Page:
Longtime readers know I have a fair bit of experience with Disney World vacations. I’ve been going to DW since I was a kid, and I’ve gone back again with my kids several times, planning a number of vacations in the process. When I go to Disney, I know the parks pretty much inside out, and it’s really easy to just go and have a good time.
With little kids, I haven’t been too antsy to jump at a Six Flags trip anytime soon, but the opportunity arose, and most of my kids are tall enough to go on all the rides (can you believe DC is 54″ with shoes on?), so I pulled the trigger and bought tickets.
(Of course, since this is me, “pulling the trigger” involved a slew of internet searches for the best possible price. We were going Labor Day weekend, so the odds of getting a good coupon seemed slim. However, with a fair bit of searching, I discovered there was a solid AAA discount for the park, which brought the tickets down from $60/person to $40/person. When we arrived at the gates, they had another deal going: for an additional $20/person, we could upgrade our tickets to season passes good for the rest of this year and all of next. Denisa and I thought about it throughout the day, but we finally decided against it. Six Flags New England is 4.5 hours away, and we just weren’t convinced yet our kids were old enough that we’d want to be going multiple times per year. That might change in the future.)
We got to the park around 10:30, expecting it to be mobbed. The good news? It wasn’t. Not even slightly. The longest line we waited in turned out to be the second time we went on Bizarro, and that was still under an hour. Not quite Ridemax awesome, but still not too awful.
TRC and DC saw the coasters and were a bit intimidated at first. Disney does a really solid job of hiding the fact that you’re going to be on a rollercoaster. Six Flags is all about emphasizing it. But we rushed over to Batman and walked right on–no wait! Both the kids had a blast and immediately wanted to go again. (DC: six year old with no fear whatsoever.) Over the course of the day we rode Batman twice, did Mind Eraser, Bizarro twice, Wild Mouse, a slew of kids rides, Blizzard River, Flashback, the swings–you name it. We didn’t do any of the water park, mainly because we thought it was going to be too chilly. (It wasn’t–some water rides would have been perfect to cool down. But maybe that’s where all the crowds were? No clue.)
TRC was pretty apprehensive about going on Bizarro–and DC flat out decided against it. I can’t blame them. It starts off with a 221 foot drop, reaches speeds up to 80mph, and pretty much looks taller than Everest when you’re standing beneath it. Still, TRC decided to go, and it was a blast to get to go with him–seeing the difference between how nervous he was before we went and how excited he was after it was over. Here’s a POV view of the ride, in case you’re curious:
Overall, we had a really fun time. Is it better than Disney? I don’t really think so, with the single exception being if you’re in the market for pure thrills. It’s got a slew of coasters that are just a blast, and that’s something Disney has clearly decided not to fight. The Mouse focuses on the whole experience, and Six Flags seemed purely concentrated on thrills, thrills, and more thrills.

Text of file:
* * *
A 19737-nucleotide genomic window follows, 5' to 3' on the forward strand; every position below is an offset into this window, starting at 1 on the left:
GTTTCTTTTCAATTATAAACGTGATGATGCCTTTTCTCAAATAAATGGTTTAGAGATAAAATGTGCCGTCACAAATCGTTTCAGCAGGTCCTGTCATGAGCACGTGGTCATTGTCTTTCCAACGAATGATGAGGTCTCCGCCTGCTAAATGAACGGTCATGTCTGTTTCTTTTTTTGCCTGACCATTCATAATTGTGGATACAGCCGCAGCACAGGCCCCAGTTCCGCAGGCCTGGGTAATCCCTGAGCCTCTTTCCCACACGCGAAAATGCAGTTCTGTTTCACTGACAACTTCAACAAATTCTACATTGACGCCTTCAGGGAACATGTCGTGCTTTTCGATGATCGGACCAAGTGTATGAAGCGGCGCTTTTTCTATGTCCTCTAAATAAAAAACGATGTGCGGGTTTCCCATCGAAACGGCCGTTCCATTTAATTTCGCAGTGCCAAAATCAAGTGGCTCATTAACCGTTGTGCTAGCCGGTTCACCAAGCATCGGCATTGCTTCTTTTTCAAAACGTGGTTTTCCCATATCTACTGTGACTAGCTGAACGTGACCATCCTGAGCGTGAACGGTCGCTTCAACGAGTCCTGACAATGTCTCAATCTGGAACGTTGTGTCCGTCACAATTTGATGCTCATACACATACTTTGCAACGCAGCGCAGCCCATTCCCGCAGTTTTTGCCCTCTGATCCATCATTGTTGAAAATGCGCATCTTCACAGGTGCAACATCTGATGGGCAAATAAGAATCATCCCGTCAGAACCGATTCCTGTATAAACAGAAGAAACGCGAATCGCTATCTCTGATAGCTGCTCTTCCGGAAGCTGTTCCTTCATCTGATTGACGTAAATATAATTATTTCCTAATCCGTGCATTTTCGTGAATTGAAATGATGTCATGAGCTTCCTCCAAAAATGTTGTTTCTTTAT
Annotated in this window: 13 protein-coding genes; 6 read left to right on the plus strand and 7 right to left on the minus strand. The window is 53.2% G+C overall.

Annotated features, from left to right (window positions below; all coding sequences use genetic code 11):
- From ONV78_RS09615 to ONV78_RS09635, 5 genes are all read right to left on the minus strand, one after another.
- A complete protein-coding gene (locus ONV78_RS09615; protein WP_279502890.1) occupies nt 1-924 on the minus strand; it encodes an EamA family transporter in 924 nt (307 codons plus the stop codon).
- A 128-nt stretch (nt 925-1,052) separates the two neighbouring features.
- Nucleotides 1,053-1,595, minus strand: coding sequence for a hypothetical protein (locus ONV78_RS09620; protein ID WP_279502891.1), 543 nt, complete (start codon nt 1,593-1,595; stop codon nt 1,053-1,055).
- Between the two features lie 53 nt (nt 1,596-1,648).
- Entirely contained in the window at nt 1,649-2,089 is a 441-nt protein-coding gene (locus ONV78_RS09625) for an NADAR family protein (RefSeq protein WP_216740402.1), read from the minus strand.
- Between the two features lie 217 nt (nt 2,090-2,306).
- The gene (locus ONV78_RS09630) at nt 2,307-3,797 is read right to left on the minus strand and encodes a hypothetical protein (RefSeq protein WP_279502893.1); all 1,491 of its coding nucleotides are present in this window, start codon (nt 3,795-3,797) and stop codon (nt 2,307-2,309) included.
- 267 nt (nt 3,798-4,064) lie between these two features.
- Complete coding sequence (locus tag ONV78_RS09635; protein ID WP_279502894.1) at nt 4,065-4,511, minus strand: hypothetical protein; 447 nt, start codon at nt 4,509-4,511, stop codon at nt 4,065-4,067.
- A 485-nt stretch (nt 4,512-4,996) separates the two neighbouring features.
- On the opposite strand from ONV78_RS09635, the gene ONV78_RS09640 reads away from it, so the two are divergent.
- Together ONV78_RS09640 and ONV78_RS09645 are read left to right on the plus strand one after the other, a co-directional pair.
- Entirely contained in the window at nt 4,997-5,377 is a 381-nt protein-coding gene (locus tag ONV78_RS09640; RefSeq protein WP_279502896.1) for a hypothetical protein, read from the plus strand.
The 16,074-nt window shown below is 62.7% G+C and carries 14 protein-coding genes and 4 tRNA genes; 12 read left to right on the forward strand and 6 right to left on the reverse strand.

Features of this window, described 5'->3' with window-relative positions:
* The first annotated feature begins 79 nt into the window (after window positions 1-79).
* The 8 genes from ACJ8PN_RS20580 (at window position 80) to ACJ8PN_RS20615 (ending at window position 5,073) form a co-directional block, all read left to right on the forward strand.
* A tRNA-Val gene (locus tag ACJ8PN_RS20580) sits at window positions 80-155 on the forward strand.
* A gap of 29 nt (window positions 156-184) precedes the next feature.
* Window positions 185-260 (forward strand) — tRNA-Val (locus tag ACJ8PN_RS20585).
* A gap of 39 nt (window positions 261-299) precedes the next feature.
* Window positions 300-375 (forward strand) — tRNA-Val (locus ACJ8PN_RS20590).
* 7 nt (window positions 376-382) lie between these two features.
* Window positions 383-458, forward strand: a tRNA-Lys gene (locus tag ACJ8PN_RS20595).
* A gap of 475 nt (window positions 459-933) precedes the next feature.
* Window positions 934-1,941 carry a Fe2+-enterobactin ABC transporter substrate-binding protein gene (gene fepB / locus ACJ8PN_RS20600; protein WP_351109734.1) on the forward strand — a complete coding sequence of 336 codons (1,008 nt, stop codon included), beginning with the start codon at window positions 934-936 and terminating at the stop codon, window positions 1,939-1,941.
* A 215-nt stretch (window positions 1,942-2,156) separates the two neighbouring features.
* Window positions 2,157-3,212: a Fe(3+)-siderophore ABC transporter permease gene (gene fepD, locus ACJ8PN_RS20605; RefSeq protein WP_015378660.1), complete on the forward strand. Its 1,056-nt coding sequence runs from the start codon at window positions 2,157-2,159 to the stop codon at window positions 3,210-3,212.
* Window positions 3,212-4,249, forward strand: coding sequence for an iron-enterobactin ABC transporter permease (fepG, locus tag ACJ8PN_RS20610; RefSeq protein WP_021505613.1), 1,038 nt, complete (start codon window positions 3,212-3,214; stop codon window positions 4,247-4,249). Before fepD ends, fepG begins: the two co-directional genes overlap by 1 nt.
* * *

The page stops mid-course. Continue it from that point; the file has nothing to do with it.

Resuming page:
Some other notes: I felt like Six Flags really tried its darnedest to squeeze every cent out of me that it could. No outside food or drink is one thing, but the food they actually have in the park left much to be desired, too. Disney food isn’t awesome (unless you know where to go), but it has way more options and isn’t as overpriced as Six Flags. And then there’s the constant merchandising, with “games of skill,” arcades, and add on rides. (The one bright spot? I bought a giant slushy cup that came with free refills all day for $10. We shared it as a family and refilled the thing 8 times. That felt like a really good deal, and it helped a lot to keep us cool and hydrated (and full of sugar.))
Maybe some of the nickel and diming wouldn’t have felt as bad if the ambiance were a bit better, but some of those rides were just worn down and dirty. Not fairground dirty, but still a lot worse than I’ve come to expect from my amusement parks. It was also really noisy almost everywhere you went. With Disney, there’s usually some out of the way places you can go to escape the crowds and noise, and that didn’t seem to be the case here. Maybe I just don’t know the park well enough. But when we left, my voice was really tired from a lot of yelling.
Still, all told we had a great time. I’d definitely go again. Yes, it’s expensive, but not nearly as expensive as Disney if you catch the deals right, and I love me some roller coasters. (Total cost for a family of 4 (baby was free)? $160 for tickets, $20 for parking, $40 for food (and we went way light on the food in the park), for a grand total of $220 just for the park. Add hotel and gas and tolls to that, and you’re looking at $500 for the whole trip. It’s definitely more economical if you have something else calling you to the area. Something like . . . a BYU game.) It’s not really a replacement for Disney at all, though. “Magical” isn’t a word I’d used to describe Six Flags anytime soon. And that’s okay. Sometimes you want magic, and sometimes you just want steel roller coasters.
Anyway–there you have it. If any of you have any questions or suggestions on how to do it more awesomer next time, I’m all eyeballs.